Another story caught my eye when I checked the Marshall Project website today: How to Leak Stories to The Marshall Project, Your guide to becoming a source.

It includes some very useful general advice for whistleblowers or insiders who want to share a tip:

What not to do

If you want to minimize — if not avoid entirely — any visible links between yourself and The Marshall Project, The Intercept offers some good, albeit technical, advice on becoming a whistleblower.

Don’t visit our website at work. Don’t subscribe to our daily newsletter with your work email account. Don’t tell anyone about your plans, and don’t use your work phone or email to contact us.

One bit of advice is decidedly low-tech.

If you really want to be anonymous when you contact us, the U.S. mail is a good way to go. Our colleagues at ProPublica offer this advice:

“U.S. postal mail without a return address is one of the most secure ways to communicate — authorities would need a warrant to intercept and open it in transit. Don’t use your company or agency mailroom to send something to us. Mail your package or envelope from an unfamiliar sidewalk box instead of going to a post office. You can mail us paper materials or digital files on, for example, a thumb drive.”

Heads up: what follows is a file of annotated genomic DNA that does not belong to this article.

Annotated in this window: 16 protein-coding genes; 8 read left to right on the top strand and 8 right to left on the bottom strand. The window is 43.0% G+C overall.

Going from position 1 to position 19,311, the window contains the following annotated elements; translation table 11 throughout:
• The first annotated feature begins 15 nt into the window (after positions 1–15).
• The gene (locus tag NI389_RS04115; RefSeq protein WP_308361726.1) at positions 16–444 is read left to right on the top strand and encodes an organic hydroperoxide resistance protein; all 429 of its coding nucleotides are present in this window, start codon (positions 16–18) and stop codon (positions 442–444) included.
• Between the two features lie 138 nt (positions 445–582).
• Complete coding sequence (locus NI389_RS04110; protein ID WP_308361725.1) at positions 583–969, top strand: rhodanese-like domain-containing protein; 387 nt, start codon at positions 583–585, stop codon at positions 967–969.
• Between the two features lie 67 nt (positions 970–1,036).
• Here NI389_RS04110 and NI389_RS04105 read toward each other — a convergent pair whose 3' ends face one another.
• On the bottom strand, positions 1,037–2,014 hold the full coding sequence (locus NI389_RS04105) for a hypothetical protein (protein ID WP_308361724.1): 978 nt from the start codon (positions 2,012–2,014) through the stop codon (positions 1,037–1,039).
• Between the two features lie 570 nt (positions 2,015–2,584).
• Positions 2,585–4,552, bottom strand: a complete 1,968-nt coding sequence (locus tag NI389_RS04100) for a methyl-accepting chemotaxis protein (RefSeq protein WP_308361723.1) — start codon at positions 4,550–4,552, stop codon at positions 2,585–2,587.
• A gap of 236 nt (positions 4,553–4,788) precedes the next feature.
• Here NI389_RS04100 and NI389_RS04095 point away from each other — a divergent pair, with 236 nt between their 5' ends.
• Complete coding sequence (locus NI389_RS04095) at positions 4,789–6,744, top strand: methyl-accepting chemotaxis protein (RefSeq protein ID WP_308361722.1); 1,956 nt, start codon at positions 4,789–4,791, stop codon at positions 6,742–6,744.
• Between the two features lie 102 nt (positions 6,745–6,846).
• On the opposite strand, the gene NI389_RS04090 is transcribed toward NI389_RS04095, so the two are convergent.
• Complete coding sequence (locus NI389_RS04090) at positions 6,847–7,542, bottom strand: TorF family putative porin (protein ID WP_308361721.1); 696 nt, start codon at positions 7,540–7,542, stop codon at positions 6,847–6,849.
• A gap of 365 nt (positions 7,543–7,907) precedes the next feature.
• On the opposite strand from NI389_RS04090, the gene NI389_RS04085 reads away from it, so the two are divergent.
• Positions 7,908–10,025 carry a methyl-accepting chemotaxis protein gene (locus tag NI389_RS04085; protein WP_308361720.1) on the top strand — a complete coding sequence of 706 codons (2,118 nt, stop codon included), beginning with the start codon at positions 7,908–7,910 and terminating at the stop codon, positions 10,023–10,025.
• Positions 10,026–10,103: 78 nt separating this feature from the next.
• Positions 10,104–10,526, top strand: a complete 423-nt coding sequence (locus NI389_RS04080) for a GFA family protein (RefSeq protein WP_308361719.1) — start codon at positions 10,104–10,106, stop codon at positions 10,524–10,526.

Interesting interview with Hawaii Senator Brian Schatz

Vox.com has a good interview with Brian Schatz today (“A progressive senator explains why his colleagues are “too fussy” about decorum“).

Jeff Stein writes:

One of the most progressive members of the Senate, Schatz says opposing Republicans when necessary should take precedence over worrying about any impact on Senate “decorum” and rules.

“What a luxury to be in this gilded place, this literally gilded place, and worry about decorum,” he says in an interview. He adds, “We get too fussy about the perceived natural order of things and institutional prerogatives. All of that stuff has to go over time.”

While walking to his office in the Hart Senate Office Building, Schatz discussed the decline of cross-aisle Senate friendships, the fight over the censure of Sen. Elizabeth Warren (D-MA), and whether Democrats should filibuster Trump’s Supreme Court nominee. The exchange has been edited for clarity.

We don’t often get to read this interviews like this with members of our Washington delegation.

Congratulations to Brian for drawing this kind of positive attention.